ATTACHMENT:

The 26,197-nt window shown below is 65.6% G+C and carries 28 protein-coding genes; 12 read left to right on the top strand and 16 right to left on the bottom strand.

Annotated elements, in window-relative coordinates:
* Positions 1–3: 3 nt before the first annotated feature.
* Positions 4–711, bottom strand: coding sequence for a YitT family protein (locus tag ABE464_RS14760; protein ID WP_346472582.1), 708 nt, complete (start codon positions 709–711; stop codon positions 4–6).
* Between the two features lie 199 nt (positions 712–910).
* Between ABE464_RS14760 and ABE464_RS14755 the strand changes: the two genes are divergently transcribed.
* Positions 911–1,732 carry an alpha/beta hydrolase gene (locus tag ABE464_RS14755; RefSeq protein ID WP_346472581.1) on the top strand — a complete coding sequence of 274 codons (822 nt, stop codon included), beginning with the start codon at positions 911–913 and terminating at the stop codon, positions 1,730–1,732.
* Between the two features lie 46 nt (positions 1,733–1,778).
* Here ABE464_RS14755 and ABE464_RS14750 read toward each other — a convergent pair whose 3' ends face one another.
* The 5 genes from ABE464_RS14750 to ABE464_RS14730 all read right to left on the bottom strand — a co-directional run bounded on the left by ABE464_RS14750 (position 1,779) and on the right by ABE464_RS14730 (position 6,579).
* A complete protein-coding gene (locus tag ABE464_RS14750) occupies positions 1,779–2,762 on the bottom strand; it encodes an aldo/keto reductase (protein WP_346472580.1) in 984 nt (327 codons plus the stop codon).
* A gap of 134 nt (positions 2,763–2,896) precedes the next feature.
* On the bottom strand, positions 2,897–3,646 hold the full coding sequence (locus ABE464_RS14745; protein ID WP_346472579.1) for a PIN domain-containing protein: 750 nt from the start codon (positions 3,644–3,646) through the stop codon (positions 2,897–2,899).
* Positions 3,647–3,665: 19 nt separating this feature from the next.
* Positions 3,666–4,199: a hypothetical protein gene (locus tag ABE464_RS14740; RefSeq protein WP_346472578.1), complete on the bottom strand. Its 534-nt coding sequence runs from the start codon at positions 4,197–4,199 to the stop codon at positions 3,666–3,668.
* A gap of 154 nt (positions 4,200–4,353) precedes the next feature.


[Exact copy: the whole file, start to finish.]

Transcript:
The 26,197-nt window shown below is 65.6% G+C and carries 28 protein-coding genes; 12 read left to right on the top strand and 16 right to left on the bottom strand.

Annotated elements, in window-relative coordinates:
* Positions 1–3: 3 nt before the first annotated feature.
* Positions 4–711, bottom strand: coding sequence for a YitT family protein (locus tag ABE464_RS14760; protein ID WP_346472582.1), 708 nt, complete (start codon positions 709–711; stop codon positions 4–6).
* Between the two features lie 199 nt (positions 712–910).
* Between ABE464_RS14760 and ABE464_RS14755 the strand changes: the two genes are divergently transcribed.
* Positions 911–1,732 carry an alpha/beta hydrolase gene (locus tag ABE464_RS14755; RefSeq protein ID WP_346472581.1) on the top strand — a complete coding sequence of 274 codons (822 nt, stop codon included), beginning with the start codon at positions 911–913 and terminating at the stop codon, positions 1,730–1,732.
* Between the two features lie 46 nt (positions 1,733–1,778).
* Here ABE464_RS14755 and ABE464_RS14750 read toward each other — a convergent pair whose 3' ends face one another.
* The 5 genes from ABE464_RS14750 to ABE464_RS14730 all read right to left on the bottom strand — a co-directional run bounded on the left by ABE464_RS14750 (position 1,779) and on the right by ABE464_RS14730 (position 6,579).
* A complete protein-coding gene (locus tag ABE464_RS14750) occupies positions 1,779–2,762 on the bottom strand; it encodes an aldo/keto reductase (protein WP_346472580.1) in 984 nt (327 codons plus the stop codon).
* A gap of 134 nt (positions 2,763–2,896) precedes the next feature.
* On the bottom strand, positions 2,897–3,646 hold the full coding sequence (locus ABE464_RS14745; protein ID WP_346472579.1) for a PIN domain-containing protein: 750 nt from the start codon (positions 3,644–3,646) through the stop codon (positions 2,897–2,899).
* Positions 3,647–3,665: 19 nt separating this feature from the next.
* Positions 3,666–4,199: a hypothetical protein gene (locus tag ABE464_RS14740; RefSeq protein WP_346472578.1), complete on the bottom strand. Its 534-nt coding sequence runs from the start codon at positions 4,197–4,199 to the stop codon at positions 3,666–3,668.
* A gap of 154 nt (positions 4,200–4,353) precedes the next feature.